Nine Princes in Amber by Roger Zelazny: A review

Forty-first book reviewed as part of the 130 Challenge.

It’s been quite a while since I’ve read fantasy and it was nice to go back to it. Nine Princes in Amber is more of a hack and slash style of Fantasy, but it was an interesting read nonetheless.

nine princes in amber coverThe first half builds the story in terms of shrewd discoveries made by the protagonist Corwin, himself one of the nine living princes of Amber, a fantastical city which is supposed to be on the ‘real’ earth of which our own, and billions of others, are mere shadows.

I say shrewd because Corwin has lost his memory and he makes these discoveries by being very clever with his brothers and sisters and allowing them to reveal the secrets of the princes to him. It makes for some nice interactions and there are a lot of witticisms in the book. Sample this –

I shut the door behind me, advanced, and said:
“Good morning. You’re in trouble.”
People must always be curious as to trouble, because after the three seconds it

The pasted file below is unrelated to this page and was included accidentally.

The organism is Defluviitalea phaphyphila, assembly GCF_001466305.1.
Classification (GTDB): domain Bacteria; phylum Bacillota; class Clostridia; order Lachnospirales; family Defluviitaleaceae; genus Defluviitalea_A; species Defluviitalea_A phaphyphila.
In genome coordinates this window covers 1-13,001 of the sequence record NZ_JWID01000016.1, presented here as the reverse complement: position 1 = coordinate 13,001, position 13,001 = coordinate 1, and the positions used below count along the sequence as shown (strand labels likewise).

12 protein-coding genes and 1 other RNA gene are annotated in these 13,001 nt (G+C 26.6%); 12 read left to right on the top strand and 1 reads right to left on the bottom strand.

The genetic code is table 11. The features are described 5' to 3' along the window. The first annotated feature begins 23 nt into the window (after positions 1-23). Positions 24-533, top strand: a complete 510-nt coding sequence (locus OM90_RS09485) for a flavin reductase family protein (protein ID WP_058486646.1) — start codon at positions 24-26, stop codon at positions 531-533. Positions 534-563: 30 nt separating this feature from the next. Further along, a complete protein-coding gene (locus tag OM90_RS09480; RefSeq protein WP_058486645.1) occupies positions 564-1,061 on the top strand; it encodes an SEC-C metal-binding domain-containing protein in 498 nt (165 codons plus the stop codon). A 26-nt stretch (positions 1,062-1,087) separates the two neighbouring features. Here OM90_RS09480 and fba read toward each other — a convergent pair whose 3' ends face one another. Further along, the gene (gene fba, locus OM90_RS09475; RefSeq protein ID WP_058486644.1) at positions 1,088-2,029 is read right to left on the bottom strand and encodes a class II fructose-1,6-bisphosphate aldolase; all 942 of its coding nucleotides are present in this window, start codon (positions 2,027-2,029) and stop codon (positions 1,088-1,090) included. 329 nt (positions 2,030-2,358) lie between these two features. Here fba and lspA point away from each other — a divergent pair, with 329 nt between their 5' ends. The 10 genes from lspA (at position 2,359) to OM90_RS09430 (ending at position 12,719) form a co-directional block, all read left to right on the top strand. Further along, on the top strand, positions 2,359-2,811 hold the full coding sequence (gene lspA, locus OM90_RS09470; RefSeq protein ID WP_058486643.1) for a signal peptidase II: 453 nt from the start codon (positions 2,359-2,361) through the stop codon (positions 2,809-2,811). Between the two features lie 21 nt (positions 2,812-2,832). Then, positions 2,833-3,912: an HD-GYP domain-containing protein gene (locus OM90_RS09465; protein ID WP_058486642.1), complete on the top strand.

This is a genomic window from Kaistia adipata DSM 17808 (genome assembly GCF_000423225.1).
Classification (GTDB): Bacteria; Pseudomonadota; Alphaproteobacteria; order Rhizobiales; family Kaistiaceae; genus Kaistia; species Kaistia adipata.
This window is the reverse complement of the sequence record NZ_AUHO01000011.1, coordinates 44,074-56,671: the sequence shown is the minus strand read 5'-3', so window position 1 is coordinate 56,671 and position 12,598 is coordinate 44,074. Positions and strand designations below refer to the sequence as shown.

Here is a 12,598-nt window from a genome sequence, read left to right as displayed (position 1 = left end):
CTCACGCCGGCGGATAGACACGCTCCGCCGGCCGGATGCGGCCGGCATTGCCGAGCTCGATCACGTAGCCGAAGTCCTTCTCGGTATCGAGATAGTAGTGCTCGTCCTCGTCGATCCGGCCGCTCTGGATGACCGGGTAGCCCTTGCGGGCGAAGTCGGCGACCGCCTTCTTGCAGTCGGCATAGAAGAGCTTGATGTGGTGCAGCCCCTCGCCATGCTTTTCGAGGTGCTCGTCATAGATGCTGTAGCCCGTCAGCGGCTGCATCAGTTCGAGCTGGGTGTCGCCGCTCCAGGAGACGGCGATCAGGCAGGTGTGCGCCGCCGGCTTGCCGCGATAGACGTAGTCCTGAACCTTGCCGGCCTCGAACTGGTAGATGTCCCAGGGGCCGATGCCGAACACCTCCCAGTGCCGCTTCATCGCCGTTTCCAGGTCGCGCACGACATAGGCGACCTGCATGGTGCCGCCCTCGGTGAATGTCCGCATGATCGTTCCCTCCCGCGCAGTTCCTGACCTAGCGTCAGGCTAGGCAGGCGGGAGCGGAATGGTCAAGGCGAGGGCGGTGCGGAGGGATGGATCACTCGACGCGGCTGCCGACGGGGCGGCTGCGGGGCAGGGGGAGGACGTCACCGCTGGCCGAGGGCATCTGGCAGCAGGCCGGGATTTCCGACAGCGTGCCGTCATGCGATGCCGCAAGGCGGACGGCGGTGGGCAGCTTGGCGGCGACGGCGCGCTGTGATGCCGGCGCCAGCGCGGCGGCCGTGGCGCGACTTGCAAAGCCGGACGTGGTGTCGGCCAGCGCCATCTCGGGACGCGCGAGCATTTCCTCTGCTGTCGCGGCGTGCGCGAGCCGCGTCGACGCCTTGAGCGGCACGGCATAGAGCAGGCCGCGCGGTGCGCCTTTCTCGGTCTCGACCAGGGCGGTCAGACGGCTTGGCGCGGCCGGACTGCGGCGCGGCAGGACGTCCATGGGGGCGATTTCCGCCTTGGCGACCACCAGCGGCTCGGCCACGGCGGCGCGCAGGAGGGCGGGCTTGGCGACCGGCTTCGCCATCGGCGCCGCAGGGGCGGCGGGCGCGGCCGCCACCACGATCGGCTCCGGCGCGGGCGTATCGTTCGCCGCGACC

took me to cross the room, his words were:
“What do you mean?”

Ahaha! See what I mean?

But other than this, there is also a nice story arc that keeps you engaged. There is not too much gore and Corwin and his brothers don’t seem to want to kill each other immediately. They rely instead on insults and insinuations, of which Corwin is a master.

This is the first in a series of Amber Chronicles and lays the foundation for the next in the series. But it has its fair share of magic, fantasy, legend, myth and glory. There are many characters with long-winded back-stories that are waiting to be explored and there are characters who have been deliberately kept out of the first book and an aura of mystery has been built around them. They will undoubtedly play a major role in the next few books.

Another thing that is quite similar to other fantasy series is that Corwin, of royal blood who is destined to take the throne, is also a kind-hearted prince who feels for the men who die for him. Reminding me of the remorse of Ashoka, a similar kind king from Indian history-

nine princes in amber fb cover

I suddenly felt tears come into my eyes, for the men who are not like the lords of Amber, living but a brief span and passing into dust, that so many of them must meet their ends upon the battlefields of the world.

It was a good book full of intriguing elements and lot of glamour. I suggest it to anyone who wants to take a break from the monotony of real-life fiction or non-fiction.

One comment

  1. Did you say ” insults and insinuations”? I want to read this book.


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